Let’s review some critical communication skills in the context of this pandemic. First, recall the overarching principles of communication with patients (Makoul, Acad Med 2001):
Build a relationship
Open the discussion
Understand the person’s perspective
Reach agreement on problems and plans
Depending on the scenario (talking one-on-one or in a group), you may also find the CDC Crisis + Emergency Risk Communication (CERC) in an Infectious Disease Outbreak principles helpful as well:
Build rapport by expressing empathy and respect, competence and expertise, honesty and openness, as well as commitment and dedication
Acknowledge uncertainty, validate concerns, and explain the processes in place to find answers
Be prepared to answer questions about safety and expectations moving forward.
With these principles in mind, let’s take a deeper dive into communication frameworks for having difficult conversations and giving bad news in the context of this pandemic.
A useful paradigm to keep in mind during these interactions is set forth by Harvard Law School Professors Douglas Stone, Bruce Patton, and Sheila Heen in their New York Times-bestselling book Difficult Conversations.
In studying a variety of conversations, they found:
An underlying structure to what’s going on, and understanding this structure, in itself, is a powerful first step in improving how we deal with these conversations. It turns out that no matter what the subject, our thoughts and feelings fall into the same three categories, or ‘conversations.’ And in each of these conversations we make predictable errors that distort our thoughts and feelings, and get us into trouble.
The three conversations can be summarized as:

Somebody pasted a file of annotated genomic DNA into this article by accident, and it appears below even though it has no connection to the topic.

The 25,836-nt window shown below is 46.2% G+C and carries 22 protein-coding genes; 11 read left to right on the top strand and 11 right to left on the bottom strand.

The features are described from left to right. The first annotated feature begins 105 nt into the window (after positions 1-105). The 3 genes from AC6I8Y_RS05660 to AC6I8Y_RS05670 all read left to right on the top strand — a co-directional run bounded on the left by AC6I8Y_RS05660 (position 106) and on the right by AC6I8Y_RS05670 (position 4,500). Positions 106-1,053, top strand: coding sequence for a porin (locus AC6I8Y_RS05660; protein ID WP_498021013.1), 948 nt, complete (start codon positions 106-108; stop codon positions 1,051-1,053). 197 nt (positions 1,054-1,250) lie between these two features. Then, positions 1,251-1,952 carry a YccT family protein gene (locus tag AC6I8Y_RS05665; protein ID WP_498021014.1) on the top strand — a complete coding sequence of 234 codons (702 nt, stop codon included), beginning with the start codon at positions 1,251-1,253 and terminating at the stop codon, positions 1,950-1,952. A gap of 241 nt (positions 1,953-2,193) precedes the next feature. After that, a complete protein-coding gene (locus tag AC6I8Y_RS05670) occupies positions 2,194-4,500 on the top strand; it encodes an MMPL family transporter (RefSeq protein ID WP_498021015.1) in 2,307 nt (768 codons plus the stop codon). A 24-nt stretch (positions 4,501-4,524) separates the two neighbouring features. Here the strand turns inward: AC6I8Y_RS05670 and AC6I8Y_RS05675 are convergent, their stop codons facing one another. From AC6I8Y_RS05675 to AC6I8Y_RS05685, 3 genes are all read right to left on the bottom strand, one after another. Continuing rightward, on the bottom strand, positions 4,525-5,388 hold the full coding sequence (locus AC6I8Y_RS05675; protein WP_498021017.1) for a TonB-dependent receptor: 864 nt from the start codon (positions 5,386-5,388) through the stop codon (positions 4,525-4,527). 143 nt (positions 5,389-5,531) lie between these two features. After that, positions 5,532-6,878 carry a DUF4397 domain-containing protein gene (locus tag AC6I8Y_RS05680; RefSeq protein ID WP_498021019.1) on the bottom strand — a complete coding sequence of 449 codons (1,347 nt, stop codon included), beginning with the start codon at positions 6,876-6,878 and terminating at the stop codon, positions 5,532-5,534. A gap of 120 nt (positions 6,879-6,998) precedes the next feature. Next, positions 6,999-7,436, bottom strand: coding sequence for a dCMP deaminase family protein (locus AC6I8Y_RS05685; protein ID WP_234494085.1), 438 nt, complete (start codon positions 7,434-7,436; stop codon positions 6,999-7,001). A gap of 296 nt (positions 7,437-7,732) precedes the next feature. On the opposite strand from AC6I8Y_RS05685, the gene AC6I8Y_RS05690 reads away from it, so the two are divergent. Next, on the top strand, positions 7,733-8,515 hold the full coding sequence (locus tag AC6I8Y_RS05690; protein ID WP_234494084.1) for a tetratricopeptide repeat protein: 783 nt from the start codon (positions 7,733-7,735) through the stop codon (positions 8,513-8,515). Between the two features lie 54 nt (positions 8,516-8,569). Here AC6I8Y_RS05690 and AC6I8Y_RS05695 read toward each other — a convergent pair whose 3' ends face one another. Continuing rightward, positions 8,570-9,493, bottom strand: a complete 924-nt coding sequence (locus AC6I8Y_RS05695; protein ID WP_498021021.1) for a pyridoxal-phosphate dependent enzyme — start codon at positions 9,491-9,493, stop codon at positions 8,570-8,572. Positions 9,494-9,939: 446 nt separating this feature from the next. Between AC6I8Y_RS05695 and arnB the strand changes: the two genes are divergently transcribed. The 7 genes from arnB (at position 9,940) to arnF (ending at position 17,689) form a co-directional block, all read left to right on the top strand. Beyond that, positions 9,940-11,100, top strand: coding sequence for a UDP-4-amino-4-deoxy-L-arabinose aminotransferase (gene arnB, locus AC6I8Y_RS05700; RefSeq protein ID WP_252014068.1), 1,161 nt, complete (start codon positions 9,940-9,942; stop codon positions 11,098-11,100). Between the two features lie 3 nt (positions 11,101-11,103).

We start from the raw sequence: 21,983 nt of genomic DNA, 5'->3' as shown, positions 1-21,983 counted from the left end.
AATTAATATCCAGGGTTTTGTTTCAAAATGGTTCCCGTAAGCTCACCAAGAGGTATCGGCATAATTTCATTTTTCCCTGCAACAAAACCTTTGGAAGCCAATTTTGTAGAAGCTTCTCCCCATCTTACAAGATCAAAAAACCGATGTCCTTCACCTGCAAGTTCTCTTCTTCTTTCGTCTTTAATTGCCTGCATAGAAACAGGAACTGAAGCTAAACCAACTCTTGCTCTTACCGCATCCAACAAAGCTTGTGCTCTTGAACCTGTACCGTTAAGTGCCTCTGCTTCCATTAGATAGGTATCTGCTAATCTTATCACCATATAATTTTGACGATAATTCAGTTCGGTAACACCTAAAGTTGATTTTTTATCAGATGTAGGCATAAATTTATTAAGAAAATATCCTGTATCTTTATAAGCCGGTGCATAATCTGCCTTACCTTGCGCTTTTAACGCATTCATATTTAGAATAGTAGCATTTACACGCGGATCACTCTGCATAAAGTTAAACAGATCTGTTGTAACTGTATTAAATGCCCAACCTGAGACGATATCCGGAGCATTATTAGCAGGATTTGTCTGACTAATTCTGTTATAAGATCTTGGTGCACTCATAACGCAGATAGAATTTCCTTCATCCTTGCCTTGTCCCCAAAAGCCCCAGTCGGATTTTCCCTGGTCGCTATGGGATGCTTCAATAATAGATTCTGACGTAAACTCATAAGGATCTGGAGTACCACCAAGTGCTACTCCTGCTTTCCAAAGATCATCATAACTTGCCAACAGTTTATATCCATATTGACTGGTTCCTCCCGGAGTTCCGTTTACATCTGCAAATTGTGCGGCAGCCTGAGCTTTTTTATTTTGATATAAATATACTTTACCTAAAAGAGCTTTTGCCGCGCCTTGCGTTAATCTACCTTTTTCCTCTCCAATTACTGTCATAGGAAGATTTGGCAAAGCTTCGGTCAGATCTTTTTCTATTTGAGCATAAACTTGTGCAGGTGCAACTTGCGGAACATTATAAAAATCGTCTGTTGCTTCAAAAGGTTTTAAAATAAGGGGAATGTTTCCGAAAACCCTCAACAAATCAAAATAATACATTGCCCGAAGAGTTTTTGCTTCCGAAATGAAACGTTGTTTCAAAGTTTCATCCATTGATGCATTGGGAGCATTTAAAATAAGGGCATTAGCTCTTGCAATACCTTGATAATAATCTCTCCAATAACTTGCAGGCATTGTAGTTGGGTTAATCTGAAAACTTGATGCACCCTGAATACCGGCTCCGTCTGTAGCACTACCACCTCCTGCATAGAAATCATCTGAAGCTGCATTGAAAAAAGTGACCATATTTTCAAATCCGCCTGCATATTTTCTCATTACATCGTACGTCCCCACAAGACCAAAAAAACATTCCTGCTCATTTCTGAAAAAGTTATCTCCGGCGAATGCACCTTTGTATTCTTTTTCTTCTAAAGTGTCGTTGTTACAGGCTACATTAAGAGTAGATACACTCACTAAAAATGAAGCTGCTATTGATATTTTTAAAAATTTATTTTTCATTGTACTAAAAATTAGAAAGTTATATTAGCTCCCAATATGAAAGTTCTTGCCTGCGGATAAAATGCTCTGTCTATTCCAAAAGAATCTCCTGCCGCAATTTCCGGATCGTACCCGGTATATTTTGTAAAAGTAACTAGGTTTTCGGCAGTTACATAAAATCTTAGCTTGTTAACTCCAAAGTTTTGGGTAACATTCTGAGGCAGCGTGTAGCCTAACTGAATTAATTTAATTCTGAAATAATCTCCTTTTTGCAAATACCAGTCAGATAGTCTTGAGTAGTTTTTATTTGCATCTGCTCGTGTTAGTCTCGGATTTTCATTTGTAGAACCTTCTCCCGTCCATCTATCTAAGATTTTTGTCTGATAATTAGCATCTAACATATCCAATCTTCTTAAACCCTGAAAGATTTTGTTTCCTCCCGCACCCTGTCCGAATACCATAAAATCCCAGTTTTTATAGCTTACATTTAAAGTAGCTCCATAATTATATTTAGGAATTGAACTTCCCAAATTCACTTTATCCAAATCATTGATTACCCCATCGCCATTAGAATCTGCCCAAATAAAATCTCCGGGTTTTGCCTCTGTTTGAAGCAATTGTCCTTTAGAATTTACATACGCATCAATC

1. The Facts Conversation. In discussions about COVID-19, this would encapsulate concepts like R0 or the anticipated impact of physical distancing on reducing transmission. This knowledge is critical for us as future physicians. Given our own biases as physicians-in-training (perhaps including, among other things, our personality types, coping styles, and our training), our go-to approach to uncertain or challenging situations is often to return to the facts. However, no matter how convincing the evidence, facts alone are not enough to fully connect with listeners.
Psychologist Jonathan Haidt describes this idea in his metaphor of the Elephant and the Rider. Although it may seem like the Rider, representing logic and reason, can control where the two end up, the Rider’s commands are worthless unless they’re directing the Elephant (representing our emotions). If they are in opposition, the Elephant always wins out.
2. The Feelings Conversation. More often than not, emotions are at the heart of difficult conversations and should not be excluded from the problem; if our partners’ feelings are negative or different from ours, we should not view them as barriers or as issues to resolve. Making space for and acknowledging emotions is critical to building a relationship that allows more meaningful connections.
The first step is to recognize those emotions; we can make that easier by anticipating them ahead of time. The exact emotions evoked in a given situation depend on how that situation relates to the values we hold most dear. Sometimes what sounds like a factual question is actually an expression of emotion. For example, “How can this be happening?” may not necessarily be a question about coronavirus epidemiology, but rather an expression of worry or fear.